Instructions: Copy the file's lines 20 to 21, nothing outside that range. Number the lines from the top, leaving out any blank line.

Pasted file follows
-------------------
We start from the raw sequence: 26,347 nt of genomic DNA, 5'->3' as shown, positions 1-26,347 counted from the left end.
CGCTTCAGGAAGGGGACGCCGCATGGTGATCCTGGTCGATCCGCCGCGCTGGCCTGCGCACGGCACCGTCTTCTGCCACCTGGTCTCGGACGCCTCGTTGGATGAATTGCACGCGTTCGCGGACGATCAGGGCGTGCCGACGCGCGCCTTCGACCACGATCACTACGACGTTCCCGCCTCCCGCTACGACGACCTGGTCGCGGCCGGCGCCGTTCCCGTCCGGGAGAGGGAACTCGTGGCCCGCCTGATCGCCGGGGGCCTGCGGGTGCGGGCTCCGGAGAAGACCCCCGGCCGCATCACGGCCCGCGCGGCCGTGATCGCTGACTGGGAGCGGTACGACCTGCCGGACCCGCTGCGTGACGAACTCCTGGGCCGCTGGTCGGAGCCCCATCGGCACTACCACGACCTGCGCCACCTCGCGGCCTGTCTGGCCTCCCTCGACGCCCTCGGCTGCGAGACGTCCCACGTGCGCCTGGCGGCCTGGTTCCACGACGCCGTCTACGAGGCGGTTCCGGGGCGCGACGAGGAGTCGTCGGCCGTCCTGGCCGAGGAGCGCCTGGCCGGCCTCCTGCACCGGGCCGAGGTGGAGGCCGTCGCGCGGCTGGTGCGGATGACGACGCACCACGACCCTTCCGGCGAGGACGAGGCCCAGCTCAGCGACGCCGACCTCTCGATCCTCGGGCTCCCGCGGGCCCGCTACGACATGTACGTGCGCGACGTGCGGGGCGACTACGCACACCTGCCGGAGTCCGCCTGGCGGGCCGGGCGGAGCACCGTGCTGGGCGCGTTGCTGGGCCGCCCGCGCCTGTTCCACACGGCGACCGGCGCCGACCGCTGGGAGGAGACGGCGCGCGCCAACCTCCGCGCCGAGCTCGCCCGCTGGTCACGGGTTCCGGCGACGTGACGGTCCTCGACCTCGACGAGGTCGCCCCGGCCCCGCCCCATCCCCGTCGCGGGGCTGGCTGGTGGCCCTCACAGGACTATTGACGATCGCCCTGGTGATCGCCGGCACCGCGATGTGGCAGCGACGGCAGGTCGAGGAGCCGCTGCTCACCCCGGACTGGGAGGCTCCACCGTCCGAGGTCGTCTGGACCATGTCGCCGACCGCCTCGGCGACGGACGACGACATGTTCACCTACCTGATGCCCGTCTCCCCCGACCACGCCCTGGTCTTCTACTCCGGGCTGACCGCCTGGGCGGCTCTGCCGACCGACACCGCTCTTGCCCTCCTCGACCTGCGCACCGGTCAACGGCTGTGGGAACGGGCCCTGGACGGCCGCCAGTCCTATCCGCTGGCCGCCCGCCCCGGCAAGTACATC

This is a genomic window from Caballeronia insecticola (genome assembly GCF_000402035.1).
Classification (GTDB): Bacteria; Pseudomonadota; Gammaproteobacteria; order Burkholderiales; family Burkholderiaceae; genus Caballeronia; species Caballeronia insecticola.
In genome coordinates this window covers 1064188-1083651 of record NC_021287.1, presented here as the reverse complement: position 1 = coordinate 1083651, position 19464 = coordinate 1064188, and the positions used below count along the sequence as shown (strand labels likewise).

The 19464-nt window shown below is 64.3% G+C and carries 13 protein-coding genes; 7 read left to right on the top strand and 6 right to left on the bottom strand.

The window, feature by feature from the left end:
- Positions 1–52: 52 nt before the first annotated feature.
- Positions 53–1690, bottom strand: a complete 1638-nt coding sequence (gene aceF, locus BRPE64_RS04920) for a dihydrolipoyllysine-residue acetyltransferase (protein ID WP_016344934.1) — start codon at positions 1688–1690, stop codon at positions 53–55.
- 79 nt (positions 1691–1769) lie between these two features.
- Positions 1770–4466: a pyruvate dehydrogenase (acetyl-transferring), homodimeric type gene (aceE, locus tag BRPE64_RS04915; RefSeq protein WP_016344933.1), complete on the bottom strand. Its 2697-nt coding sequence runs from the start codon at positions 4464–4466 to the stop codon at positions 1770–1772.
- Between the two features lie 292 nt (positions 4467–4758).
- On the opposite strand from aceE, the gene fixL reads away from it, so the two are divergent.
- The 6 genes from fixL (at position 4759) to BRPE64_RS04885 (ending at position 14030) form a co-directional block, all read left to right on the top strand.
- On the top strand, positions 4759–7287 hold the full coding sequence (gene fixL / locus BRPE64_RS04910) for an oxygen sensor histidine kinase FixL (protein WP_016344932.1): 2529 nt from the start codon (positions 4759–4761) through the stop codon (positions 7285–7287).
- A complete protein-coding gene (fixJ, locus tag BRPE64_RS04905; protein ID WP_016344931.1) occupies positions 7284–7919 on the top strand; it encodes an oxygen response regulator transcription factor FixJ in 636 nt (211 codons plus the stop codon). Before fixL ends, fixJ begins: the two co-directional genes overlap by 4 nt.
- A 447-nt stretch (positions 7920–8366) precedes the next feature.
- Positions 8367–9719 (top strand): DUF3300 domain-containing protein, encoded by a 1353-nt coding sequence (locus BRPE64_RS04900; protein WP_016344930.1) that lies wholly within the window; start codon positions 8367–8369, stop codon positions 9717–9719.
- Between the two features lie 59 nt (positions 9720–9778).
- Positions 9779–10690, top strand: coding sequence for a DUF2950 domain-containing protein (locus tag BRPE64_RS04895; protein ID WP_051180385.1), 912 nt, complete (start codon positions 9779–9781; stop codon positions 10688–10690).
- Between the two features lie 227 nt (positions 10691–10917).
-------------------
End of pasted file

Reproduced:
- Positions 9779–10690, top strand: coding sequence for a DUF2950 domain-containing protein (locus tag BRPE64_RS04895; protein ID WP_051180385.1), 912 nt, complete (start codon positions 9779–9781; stop codon positions 10688–10690).
- Between the two features lie 227 nt (positions 10691–10917).